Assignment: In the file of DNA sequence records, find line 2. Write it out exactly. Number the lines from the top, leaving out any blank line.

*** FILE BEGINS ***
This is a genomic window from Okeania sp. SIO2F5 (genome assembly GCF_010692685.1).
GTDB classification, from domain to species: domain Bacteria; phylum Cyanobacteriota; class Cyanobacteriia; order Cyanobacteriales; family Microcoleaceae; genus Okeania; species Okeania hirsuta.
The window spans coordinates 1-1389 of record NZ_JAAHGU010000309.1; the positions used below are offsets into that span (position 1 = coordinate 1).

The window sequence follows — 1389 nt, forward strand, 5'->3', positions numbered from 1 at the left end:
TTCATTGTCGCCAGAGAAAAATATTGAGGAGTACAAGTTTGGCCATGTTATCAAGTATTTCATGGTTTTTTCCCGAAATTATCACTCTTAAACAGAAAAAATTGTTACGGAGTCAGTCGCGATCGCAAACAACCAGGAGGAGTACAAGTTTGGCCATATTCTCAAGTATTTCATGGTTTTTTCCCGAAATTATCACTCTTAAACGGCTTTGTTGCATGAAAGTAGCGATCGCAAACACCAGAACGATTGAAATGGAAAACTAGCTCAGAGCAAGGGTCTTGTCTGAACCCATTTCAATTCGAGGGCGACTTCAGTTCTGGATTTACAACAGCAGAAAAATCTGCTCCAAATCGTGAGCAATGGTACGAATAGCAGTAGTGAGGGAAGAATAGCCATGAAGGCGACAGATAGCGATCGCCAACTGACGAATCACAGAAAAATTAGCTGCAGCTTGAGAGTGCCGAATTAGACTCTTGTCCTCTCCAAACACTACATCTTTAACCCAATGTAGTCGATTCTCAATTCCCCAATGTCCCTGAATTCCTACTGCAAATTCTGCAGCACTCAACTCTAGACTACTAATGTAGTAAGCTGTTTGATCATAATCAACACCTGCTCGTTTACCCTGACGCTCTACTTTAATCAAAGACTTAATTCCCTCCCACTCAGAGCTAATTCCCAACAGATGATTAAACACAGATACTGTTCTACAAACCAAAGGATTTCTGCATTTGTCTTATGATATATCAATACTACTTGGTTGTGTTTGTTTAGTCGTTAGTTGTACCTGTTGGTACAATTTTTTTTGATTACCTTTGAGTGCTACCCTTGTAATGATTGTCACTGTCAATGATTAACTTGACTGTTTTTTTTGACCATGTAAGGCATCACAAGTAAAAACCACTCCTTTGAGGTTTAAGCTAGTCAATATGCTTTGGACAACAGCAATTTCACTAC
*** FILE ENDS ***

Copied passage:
GTDB classification, from domain to species: domain Bacteria; phylum Cyanobacteriota; class Cyanobacteriia; order Cyanobacteriales; family Microcoleaceae; genus Okeania; species Okeania hirsuta.